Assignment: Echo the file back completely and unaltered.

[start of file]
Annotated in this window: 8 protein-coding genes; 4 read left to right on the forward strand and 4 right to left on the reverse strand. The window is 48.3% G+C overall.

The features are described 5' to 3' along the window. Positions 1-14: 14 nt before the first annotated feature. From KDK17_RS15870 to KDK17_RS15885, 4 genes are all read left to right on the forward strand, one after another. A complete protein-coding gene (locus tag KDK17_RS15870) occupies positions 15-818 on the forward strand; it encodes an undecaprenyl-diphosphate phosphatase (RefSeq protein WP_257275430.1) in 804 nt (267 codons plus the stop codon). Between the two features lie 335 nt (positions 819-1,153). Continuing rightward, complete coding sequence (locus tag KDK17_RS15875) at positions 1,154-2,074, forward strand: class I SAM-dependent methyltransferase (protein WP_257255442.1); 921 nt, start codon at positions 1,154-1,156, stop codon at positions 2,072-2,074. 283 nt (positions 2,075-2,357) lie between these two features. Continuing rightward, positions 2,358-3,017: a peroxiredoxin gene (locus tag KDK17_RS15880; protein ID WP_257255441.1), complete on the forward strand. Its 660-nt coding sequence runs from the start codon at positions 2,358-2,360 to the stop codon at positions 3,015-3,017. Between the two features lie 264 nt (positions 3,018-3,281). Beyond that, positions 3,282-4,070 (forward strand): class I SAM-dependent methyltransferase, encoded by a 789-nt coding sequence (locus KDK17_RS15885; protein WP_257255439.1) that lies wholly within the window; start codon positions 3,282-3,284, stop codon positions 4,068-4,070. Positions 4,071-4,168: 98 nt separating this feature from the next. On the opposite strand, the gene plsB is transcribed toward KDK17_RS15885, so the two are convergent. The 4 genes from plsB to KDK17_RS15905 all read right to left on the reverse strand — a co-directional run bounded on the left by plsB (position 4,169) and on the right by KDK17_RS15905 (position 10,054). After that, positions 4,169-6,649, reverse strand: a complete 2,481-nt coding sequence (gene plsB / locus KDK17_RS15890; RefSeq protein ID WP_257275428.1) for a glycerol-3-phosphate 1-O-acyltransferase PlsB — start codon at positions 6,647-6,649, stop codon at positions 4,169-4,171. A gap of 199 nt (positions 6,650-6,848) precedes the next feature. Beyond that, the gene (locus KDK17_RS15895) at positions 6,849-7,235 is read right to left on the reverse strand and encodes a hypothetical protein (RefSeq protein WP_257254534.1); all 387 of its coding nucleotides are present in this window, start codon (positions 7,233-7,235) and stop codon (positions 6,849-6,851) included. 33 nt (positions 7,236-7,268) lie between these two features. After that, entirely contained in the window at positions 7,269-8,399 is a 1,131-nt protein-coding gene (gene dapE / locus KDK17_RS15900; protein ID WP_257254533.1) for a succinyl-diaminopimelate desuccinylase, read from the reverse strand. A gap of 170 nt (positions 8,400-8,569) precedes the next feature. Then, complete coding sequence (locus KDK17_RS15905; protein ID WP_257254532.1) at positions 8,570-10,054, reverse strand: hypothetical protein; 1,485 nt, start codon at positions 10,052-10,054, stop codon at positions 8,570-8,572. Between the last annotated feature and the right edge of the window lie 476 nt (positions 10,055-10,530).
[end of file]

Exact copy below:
Annotated in this window: 8 protein-coding genes; 4 read left to right on the forward strand and 4 right to left on the reverse strand. The window is 48.3% G+C overall.

The features are described 5' to 3' along the window. Positions 1-14: 14 nt before the first annotated feature. From KDK17_RS15870 to KDK17_RS15885, 4 genes are all read left to right on the forward strand, one after another. A complete protein-coding gene (locus tag KDK17_RS15870) occupies positions 15-818 on the forward strand; it encodes an undecaprenyl-diphosphate phosphatase (RefSeq protein WP_257275430.1) in 804 nt (267 codons plus the stop codon). Between the two features lie 335 nt (positions 819-1,153). Continuing rightward, complete coding sequence (locus tag KDK17_RS15875) at positions 1,154-2,074, forward strand: class I SAM-dependent methyltransferase (protein WP_257255442.1); 921 nt, start codon at positions 1,154-1,156, stop codon at positions 2,072-2,074. 283 nt (positions 2,075-2,357) lie between these two features. Continuing rightward, positions 2,358-3,017: a peroxiredoxin gene (locus tag KDK17_RS15880; protein ID WP_257255441.1), complete on the forward strand. Its 660-nt coding sequence runs from the start codon at positions 2,358-2,360 to the stop codon at positions 3,015-3,017. Between the two features lie 264 nt (positions 3,018-3,281). Beyond that, positions 3,282-4,070 (forward strand): class I SAM-dependent methyltransferase, encoded by a 789-nt coding sequence (locus KDK17_RS15885; protein WP_257255439.1) that lies wholly within the window; start codon positions 3,282-3,284, stop codon positions 4,068-4,070. Positions 4,071-4,168: 98 nt separating this feature from the next. On the opposite strand, the gene plsB is transcribed toward KDK17_RS15885, so the two are convergent. The 4 genes from plsB to KDK17_RS15905 all read right to left on the reverse strand — a co-directional run bounded on the left by plsB (position 4,169) and on the right by KDK17_RS15905 (position 10,054). After that, positions 4,169-6,649, reverse strand: a complete 2,481-nt coding sequence (gene plsB / locus KDK17_RS15890; RefSeq protein ID WP_257275428.1) for a glycerol-3-phosphate 1-O-acyltransferase PlsB — start codon at positions 6,647-6,649, stop codon at positions 4,169-4,171. A gap of 199 nt (positions 6,650-6,848) precedes the next feature. Beyond that, the gene (locus KDK17_RS15895) at positions 6,849-7,235 is read right to left on the reverse strand and encodes a hypothetical protein (RefSeq protein WP_257254534.1); all 387 of its coding nucleotides are present in this window, start codon (positions 7,233-7,235) and stop codon (positions 6,849-6,851) included. 33 nt (positions 7,236-7,268) lie between these two features. After that, entirely contained in the window at positions 7,269-8,399 is a 1,131-nt protein-coding gene (gene dapE / locus KDK17_RS15900; protein ID WP_257254533.1) for a succinyl-diaminopimelate desuccinylase, read from the reverse strand. A gap of 170 nt (positions 8,400-8,569) precedes the next feature. Then, complete coding sequence (locus KDK17_RS15905; protein ID WP_257254532.1) at positions 8,570-10,054, reverse strand: hypothetical protein; 1,485 nt, start codon at positions 10,052-10,054, stop codon at positions 8,570-8,572. Between the last annotated feature and the right edge of the window lie 476 nt (positions 10,055-10,530).